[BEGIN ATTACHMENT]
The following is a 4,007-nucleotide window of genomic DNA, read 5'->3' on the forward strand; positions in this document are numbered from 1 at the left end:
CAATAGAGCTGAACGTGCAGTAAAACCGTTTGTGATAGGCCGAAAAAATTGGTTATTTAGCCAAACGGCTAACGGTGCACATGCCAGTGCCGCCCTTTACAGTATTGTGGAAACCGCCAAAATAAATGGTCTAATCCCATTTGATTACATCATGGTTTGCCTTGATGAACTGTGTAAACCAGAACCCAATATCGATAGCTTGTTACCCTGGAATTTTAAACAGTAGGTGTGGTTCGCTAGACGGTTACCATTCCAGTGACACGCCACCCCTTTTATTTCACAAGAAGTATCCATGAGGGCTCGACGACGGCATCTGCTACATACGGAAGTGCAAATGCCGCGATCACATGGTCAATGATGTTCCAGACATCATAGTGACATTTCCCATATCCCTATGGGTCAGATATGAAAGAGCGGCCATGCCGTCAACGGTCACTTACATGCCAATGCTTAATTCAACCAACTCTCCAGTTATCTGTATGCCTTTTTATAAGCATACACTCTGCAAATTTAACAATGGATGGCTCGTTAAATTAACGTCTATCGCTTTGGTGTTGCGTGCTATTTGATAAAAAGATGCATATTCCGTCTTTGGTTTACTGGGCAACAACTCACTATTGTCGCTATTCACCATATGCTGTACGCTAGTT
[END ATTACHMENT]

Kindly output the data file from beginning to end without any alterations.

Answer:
The following is a 4,007-nucleotide window of genomic DNA, read 5'->3' on the forward strand; positions in this document are numbered from 1 at the left end:
CAATAGAGCTGAACGTGCAGTAAAACCGTTTGTGATAGGCCGAAAAAATTGGTTATTTAGCCAAACGGCTAACGGTGCACATGCCAGTGCCGCCCTTTACAGTATTGTGGAAACCGCCAAAATAAATGGTCTAATCCCATTTGATTACATCATGGTTTGCCTTGATGAACTGTGTAAACCAGAACCCAATATCGATAGCTTGTTACCCTGGAATTTTAAACAGTAGGTGTGGTTCGCTAGACGGTTACCATTCCAGTGACACGCCACCCCTTTTATTTCACAAGAAGTATCCATGAGGGCTCGACGACGGCATCTGCTACATACGGAAGTGCAAATGCCGCGATCACATGGTCAATGATGTTCCAGACATCATAGTGACATTTCCCATATCCCTATGGGTCAGATATGAAAGAGCGGCCATGCCGTCAACGGTCACTTACATGCCAATGCTTAATTCAACCAACTCTCCAGTTATCTGTATGCCTTTTTATAAGCATACACTCTGCAAATTTAACAATGGATGGCTCGTTAAATTAACGTCTATCGCTTTGGTGTTGCGTGCTATTTGATAAAAAGATGCATATTCCGTCTTTGGTTTACTGGGCAACAACTCACTATTGTCGCTATTCACCATATGCTGTACGCTAGTT